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We know one of the definitions of uniform integrability is:

$$\lim_{M\to\infty} \sup_{n\in N} E[|X_n|\cdot 1_{|X_n>M|}]\to 0$$

I wanna know how to prove the equivalence to

$$\lim_{M\to\infty} \limsup_{n\to\infty} E[|X_n|\cdot 1_{|X_n>M|}]\to 0$$

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    $\begingroup$ Enclose in $...$ for inline formula and $$...$$ for displayed formula instead of that. $\endgroup$ – UmbQbify -Key20- Aug 1 at 10:31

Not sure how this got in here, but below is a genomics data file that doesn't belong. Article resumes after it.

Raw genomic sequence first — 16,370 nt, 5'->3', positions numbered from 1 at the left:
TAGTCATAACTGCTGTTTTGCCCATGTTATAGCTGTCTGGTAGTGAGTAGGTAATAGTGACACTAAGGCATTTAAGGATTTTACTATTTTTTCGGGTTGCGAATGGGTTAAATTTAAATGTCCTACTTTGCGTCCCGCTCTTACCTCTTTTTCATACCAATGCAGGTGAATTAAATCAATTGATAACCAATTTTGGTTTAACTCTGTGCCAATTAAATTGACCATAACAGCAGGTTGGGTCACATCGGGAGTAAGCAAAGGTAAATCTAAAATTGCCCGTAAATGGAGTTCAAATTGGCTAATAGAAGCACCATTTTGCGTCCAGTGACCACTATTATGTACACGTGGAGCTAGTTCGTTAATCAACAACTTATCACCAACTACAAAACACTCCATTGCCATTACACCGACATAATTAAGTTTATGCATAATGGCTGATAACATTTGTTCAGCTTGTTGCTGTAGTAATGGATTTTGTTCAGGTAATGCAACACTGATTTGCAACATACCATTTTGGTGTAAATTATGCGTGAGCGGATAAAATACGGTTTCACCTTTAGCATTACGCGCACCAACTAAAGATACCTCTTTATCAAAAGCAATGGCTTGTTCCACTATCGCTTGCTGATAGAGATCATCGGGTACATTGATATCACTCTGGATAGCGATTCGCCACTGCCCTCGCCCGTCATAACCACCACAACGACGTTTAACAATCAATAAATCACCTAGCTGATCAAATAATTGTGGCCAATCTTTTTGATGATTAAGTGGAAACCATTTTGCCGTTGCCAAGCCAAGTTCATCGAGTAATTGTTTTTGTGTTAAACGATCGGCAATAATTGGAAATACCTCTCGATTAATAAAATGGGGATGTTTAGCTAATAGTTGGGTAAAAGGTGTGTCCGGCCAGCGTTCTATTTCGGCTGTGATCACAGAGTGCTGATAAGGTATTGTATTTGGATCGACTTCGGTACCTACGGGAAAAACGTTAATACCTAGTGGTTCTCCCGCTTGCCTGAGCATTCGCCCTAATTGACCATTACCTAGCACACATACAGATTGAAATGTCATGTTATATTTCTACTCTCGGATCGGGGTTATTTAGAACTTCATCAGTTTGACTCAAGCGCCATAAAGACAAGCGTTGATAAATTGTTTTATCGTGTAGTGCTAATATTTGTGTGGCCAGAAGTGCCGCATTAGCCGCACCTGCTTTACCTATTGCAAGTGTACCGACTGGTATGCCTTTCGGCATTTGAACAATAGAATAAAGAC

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One implication is obvious. For the other part note that if $\lim \sup E[|X_n|1_{|X_n|>M_o}] <\epsilon$ for some $M_0$ then there exists $n_0$ such that $E[|X_n|1_{|X_n|>M_o}|<\epsilon$ for all $n \geq n_0$. For $n=1,2..,n_0-1$ $E[|X_n|1_{|X_n|>M}] \to 0$ as $ M \to \infty$. Hence there exist $M_1,M_2,...,M_{n_0-1}$ such that $E[|X_n|1_{|X_n|>M_o}] <\epsilon$ for each $n <n_0$. Now take the maximum of $M_1,M_1,M_2,...,M_{n_0-1}$.

[I have used the fact that if $X$ is any integrable random variable then $E[X1_{|X|>M}] \to 0$ as $ M \to \infty$. This follows by DCT].

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